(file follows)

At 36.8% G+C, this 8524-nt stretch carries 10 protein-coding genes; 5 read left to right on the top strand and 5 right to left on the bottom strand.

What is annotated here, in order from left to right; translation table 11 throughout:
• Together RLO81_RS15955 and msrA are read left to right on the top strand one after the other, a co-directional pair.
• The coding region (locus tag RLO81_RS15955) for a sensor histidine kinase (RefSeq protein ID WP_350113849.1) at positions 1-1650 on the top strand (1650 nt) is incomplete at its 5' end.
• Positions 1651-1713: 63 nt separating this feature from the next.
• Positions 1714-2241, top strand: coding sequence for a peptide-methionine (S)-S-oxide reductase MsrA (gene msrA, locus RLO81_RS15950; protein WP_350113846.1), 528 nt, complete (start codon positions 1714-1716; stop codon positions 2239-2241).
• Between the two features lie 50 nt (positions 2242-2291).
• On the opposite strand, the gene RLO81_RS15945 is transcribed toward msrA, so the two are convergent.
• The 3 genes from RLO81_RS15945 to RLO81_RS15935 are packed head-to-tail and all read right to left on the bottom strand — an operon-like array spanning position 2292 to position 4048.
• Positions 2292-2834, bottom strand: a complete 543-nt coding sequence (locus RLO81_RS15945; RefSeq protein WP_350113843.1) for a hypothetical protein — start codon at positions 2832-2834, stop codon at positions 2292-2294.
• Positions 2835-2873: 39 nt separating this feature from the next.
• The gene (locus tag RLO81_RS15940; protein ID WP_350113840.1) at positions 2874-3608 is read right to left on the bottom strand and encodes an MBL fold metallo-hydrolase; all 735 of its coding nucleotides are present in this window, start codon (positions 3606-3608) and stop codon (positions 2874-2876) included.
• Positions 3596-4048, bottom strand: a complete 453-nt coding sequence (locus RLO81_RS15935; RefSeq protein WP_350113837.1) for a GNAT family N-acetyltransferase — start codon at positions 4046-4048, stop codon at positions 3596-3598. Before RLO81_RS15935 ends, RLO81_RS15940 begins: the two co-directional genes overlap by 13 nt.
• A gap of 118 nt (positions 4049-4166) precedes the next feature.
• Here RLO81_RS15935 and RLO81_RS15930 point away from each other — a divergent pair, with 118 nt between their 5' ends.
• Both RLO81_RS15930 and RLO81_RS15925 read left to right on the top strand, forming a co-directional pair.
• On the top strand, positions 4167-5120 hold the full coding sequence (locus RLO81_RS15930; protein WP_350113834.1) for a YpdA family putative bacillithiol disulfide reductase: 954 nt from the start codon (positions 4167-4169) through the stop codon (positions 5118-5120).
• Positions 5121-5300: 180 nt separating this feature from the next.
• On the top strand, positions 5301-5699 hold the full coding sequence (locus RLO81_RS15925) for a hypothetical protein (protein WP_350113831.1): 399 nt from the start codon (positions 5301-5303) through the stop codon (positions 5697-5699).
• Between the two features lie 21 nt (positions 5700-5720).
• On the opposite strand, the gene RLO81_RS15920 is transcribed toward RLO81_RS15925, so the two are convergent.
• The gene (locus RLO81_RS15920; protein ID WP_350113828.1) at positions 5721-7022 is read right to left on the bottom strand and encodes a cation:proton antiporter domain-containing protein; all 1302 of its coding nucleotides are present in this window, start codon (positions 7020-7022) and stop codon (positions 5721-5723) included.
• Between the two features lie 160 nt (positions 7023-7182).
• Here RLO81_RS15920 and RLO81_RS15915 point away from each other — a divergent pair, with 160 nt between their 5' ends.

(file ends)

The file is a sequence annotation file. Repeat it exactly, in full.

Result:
At 36.8% G+C, this 8524-nt stretch carries 10 protein-coding genes; 5 read left to right on the top strand and 5 right to left on the bottom strand.

What is annotated here, in order from left to right; translation table 11 throughout:
• Together RLO81_RS15955 and msrA are read left to right on the top strand one after the other, a co-directional pair.
• The coding region (locus tag RLO81_RS15955) for a sensor histidine kinase (RefSeq protein ID WP_350113849.1) at positions 1-1650 on the top strand (1650 nt) is incomplete at its 5' end.
• Positions 1651-1713: 63 nt separating this feature from the next.
• Positions 1714-2241, top strand: coding sequence for a peptide-methionine (S)-S-oxide reductase MsrA (gene msrA, locus RLO81_RS15950; protein WP_350113846.1), 528 nt, complete (start codon positions 1714-1716; stop codon positions 2239-2241).
• Between the two features lie 50 nt (positions 2242-2291).
• On the opposite strand, the gene RLO81_RS15945 is transcribed toward msrA, so the two are convergent.
• The 3 genes from RLO81_RS15945 to RLO81_RS15935 are packed head-to-tail and all read right to left on the bottom strand — an operon-like array spanning position 2292 to position 4048.
• Positions 2292-2834, bottom strand: a complete 543-nt coding sequence (locus RLO81_RS15945; RefSeq protein WP_350113843.1) for a hypothetical protein — start codon at positions 2832-2834, stop codon at positions 2292-2294.
• Positions 2835-2873: 39 nt separating this feature from the next.
• The gene (locus tag RLO81_RS15940; protein ID WP_350113840.1) at positions 2874-3608 is read right to left on the bottom strand and encodes an MBL fold metallo-hydrolase; all 735 of its coding nucleotides are present in this window, start codon (positions 3606-3608) and stop codon (positions 2874-2876) included.
• Positions 3596-4048, bottom strand: a complete 453-nt coding sequence (locus RLO81_RS15935; RefSeq protein WP_350113837.1) for a GNAT family N-acetyltransferase — start codon at positions 4046-4048, stop codon at positions 3596-3598. Before RLO81_RS15935 ends, RLO81_RS15940 begins: the two co-directional genes overlap by 13 nt.
• A gap of 118 nt (positions 4049-4166) precedes the next feature.
• Here RLO81_RS15935 and RLO81_RS15930 point away from each other — a divergent pair, with 118 nt between their 5' ends.
• Both RLO81_RS15930 and RLO81_RS15925 read left to right on the top strand, forming a co-directional pair.
• On the top strand, positions 4167-5120 hold the full coding sequence (locus RLO81_RS15930; protein WP_350113834.1) for a YpdA family putative bacillithiol disulfide reductase: 954 nt from the start codon (positions 4167-4169) through the stop codon (positions 5118-5120).
• Positions 5121-5300: 180 nt separating this feature from the next.
• On the top strand, positions 5301-5699 hold the full coding sequence (locus RLO81_RS15925) for a hypothetical protein (protein WP_350113831.1): 399 nt from the start codon (positions 5301-5303) through the stop codon (positions 5697-5699).
• Between the two features lie 21 nt (positions 5700-5720).
• On the opposite strand, the gene RLO81_RS15920 is transcribed toward RLO81_RS15925, so the two are convergent.
• The gene (locus RLO81_RS15920; protein ID WP_350113828.1) at positions 5721-7022 is read right to left on the bottom strand and encodes a cation:proton antiporter domain-containing protein; all 1302 of its coding nucleotides are present in this window, start codon (positions 7020-7022) and stop codon (positions 5721-5723) included.
• Between the two features lie 160 nt (positions 7023-7182).
• Here RLO81_RS15920 and RLO81_RS15915 point away from each other — a divergent pair, with 160 nt between their 5' ends.